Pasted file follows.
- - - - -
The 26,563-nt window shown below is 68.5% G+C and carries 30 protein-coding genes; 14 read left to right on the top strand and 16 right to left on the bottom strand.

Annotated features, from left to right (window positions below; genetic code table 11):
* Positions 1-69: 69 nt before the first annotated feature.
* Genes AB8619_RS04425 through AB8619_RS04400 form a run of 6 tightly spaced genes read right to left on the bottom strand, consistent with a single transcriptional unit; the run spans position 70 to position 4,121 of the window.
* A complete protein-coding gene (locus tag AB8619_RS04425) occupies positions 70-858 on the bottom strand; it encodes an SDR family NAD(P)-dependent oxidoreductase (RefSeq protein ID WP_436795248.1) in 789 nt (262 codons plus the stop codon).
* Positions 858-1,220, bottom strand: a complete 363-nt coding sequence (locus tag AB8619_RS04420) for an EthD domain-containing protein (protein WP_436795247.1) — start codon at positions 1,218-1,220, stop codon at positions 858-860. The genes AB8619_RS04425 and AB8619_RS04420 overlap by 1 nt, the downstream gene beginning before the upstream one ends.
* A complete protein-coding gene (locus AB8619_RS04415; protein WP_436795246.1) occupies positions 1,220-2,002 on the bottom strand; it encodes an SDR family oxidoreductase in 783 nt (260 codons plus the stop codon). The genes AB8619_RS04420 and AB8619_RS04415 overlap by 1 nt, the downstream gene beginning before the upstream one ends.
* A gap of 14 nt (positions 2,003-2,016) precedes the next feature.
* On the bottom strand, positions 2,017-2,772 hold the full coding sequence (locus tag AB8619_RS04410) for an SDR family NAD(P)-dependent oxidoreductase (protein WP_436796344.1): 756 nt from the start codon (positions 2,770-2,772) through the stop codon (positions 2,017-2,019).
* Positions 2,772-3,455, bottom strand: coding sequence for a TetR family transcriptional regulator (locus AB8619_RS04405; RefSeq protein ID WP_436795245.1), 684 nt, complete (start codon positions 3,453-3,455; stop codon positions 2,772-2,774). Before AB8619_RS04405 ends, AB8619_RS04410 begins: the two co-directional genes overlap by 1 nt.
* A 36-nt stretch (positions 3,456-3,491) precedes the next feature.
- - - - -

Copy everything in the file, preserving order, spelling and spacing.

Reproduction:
The 26,563-nt window shown below is 68.5% G+C and carries 30 protein-coding genes; 14 read left to right on the top strand and 16 right to left on the bottom strand.

Annotated features, from left to right (window positions below; genetic code table 11):
* Positions 1-69: 69 nt before the first annotated feature.
* Genes AB8619_RS04425 through AB8619_RS04400 form a run of 6 tightly spaced genes read right to left on the bottom strand, consistent with a single transcriptional unit; the run spans position 70 to position 4,121 of the window.
* A complete protein-coding gene (locus tag AB8619_RS04425) occupies positions 70-858 on the bottom strand; it encodes an SDR family NAD(P)-dependent oxidoreductase (RefSeq protein ID WP_436795248.1) in 789 nt (262 codons plus the stop codon).
* Positions 858-1,220, bottom strand: a complete 363-nt coding sequence (locus tag AB8619_RS04420) for an EthD domain-containing protein (protein WP_436795247.1) — start codon at positions 1,218-1,220, stop codon at positions 858-860. The genes AB8619_RS04425 and AB8619_RS04420 overlap by 1 nt, the downstream gene beginning before the upstream one ends.
* A complete protein-coding gene (locus AB8619_RS04415; protein WP_436795246.1) occupies positions 1,220-2,002 on the bottom strand; it encodes an SDR family oxidoreductase in 783 nt (260 codons plus the stop codon). The genes AB8619_RS04420 and AB8619_RS04415 overlap by 1 nt, the downstream gene beginning before the upstream one ends.
* A gap of 14 nt (positions 2,003-2,016) precedes the next feature.
* On the bottom strand, positions 2,017-2,772 hold the full coding sequence (locus tag AB8619_RS04410) for an SDR family NAD(P)-dependent oxidoreductase (protein WP_436796344.1): 756 nt from the start codon (positions 2,770-2,772) through the stop codon (positions 2,017-2,019).
* Positions 2,772-3,455, bottom strand: coding sequence for a TetR family transcriptional regulator (locus AB8619_RS04405; RefSeq protein ID WP_436795245.1), 684 nt, complete (start codon positions 3,453-3,455; stop codon positions 2,772-2,774). Before AB8619_RS04405 ends, AB8619_RS04410 begins: the two co-directional genes overlap by 1 nt.
* A 36-nt stretch (positions 3,456-3,491) precedes the next feature.